Microsoft security software ready to go live
By Allison Linn
By Allison Linn
SEATTLE — Security software makers, the 800-pound gorilla has landed.
Microsoft Corp. was to announce today that it is releasing software that aims to better protect people who use its Windows operating system from Internet attacks. The move pits the world's largest software maker head-to-head with longtime business partners Symantec Corp., McAfee Inc. and others.
Windows Live OneCare, which will protect up to three computers for $49.95 per year, marks the latest step in Microsoft's effort over the years to make its operating system less vulnerable to crippling Internet attacks.
Windows, which runs on the vast majority of personal computers, has been a near-constant target of worms, viruses and other attacks, hurting countless users and forcing Microsoft to invest heavily in patching vulnerabilities and improving flaws.
The official release of the OneCare product comes after months of public testing. Redmond-based Microsoft has previously said that its main focus for OneCare was the 70 percent of computer users who, according to Microsoft estimates, have no additional protection at all.
But last week, Ryan Hamlin, general manager for the OneCare product, said the company also hopes to snag existing Symantec and McAfee customers.
"We'd love for those customers to use our product, and encourage them to, but there's also 70 percent that don't use anybody," he said.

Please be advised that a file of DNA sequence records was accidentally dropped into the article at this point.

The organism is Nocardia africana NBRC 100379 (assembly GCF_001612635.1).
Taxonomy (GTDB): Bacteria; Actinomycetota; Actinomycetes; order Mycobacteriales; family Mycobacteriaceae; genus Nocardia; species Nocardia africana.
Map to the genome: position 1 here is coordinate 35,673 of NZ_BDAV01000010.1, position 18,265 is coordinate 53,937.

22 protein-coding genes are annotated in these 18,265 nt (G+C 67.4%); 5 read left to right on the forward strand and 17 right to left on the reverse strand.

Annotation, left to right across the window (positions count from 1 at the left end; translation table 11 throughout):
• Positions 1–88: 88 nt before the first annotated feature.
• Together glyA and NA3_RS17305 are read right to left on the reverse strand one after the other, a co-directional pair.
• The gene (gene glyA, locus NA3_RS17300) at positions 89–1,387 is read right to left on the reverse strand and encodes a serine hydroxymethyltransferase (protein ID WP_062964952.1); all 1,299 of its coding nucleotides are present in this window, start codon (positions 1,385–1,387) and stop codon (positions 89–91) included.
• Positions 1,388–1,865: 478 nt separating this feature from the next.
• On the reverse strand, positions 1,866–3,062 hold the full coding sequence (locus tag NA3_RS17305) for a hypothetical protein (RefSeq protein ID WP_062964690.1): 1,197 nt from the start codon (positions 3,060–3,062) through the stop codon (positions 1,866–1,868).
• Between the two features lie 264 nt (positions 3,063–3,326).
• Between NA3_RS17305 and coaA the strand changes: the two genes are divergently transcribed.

Microsoft is hoping to gain an edge against Symantec and others by also including tools in OneCare to make computers run more smoothly and help people back up data.
McAfee said yesterday that it was preparing to release a new security service, code-named Falcon, this summer.
A spokesman for Symantec, maker of the popular Norton products, said no one was available to comment on the OneCare competition.
Hamlin said he expects the product to be profitable for Microsoft.
He said the company doesn't have any current plans to bundle OneCare into the Windows operating system, as it has done with products such as its Internet browser and music and video player.
But he said the company was looking at ways to distribute the product through computer makers or Internet service providers, as many competing security software makers have done.
The OneCare release also comes on the heels of a federal lawsuit Symantec filed against Microsoft over a separate matter.
The lawsuit, filed in federal court in Seattle, accuses Microsoft of misappropriating Symantec's intellectual property and breach of contract.
The dispute is over a technology that allows operating systems to handle large amounts of data.
Hamlin said Microsoft believes it acted appropriately.